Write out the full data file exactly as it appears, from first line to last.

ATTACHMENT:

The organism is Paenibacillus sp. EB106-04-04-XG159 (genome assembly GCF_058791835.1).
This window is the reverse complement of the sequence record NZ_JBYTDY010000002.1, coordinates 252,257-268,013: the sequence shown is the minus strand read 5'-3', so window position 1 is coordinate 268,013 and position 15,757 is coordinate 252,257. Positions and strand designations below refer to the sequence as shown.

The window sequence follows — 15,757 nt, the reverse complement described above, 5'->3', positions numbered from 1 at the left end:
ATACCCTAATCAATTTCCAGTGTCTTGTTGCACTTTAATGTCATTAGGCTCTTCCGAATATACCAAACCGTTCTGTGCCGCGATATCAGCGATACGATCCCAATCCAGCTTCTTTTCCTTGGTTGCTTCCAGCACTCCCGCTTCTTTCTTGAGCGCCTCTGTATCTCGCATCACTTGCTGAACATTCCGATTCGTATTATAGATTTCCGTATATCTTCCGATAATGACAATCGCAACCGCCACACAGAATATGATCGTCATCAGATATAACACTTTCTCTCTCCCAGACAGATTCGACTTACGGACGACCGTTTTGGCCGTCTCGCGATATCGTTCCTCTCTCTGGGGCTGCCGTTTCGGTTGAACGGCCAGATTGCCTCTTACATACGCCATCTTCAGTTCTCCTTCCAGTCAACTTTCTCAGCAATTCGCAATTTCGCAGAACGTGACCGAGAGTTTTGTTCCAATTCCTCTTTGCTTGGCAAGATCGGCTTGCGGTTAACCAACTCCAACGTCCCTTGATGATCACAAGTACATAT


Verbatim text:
The organism is Paenibacillus sp. EB106-04-04-XG159 (genome assembly GCF_058791835.1).
This window is the reverse complement of the sequence record NZ_JBYTDY010000002.1, coordinates 252,257-268,013: the sequence shown is the minus strand read 5'-3', so window position 1 is coordinate 268,013 and position 15,757 is coordinate 252,257. Positions and strand designations below refer to the sequence as shown.

The window sequence follows — 15,757 nt, the reverse complement described above, 5'->3', positions numbered from 1 at the left end:
ATACCCTAATCAATTTCCAGTGTCTTGTTGCACTTTAATGTCATTAGGCTCTTCCGAATATACCAAACCGTTCTGTGCCGCGATATCAGCGATACGATCCCAATCCAGCTTCTTTTCCTTGGTTGCTTCCAGCACTCCCGCTTCTTTCTTGAGCGCCTCTGTATCTCGCATCACTTGCTGAACATTCCGATTCGTATTATAGATTTCCGTATATCTTCCGATAATGACAATCGCAACCGCCACACAGAATATGATCGTCATCAGATATAACACTTTCTCTCTCCCAGACAGATTCGACTTACGGACGACCGTTTTGGCCGTCTCGCGATATCGTTCCTCTCTCTGGGGCTGCCGTTTCGGTTGAACGGCCAGATTGCCTCTTACATACGCCATCTTCAGTTCTCCTTCCAGTCAACTTTCTCAGCAATTCGCAATTTCGCAGAACGTGACCGAGAGTTTTGTTCCAATTCCTCTTTGCTTGGCAAGATCGGCTTGCGGTTAACCAACTCCAACGTCCCTTGATGATCACAAGTACATAT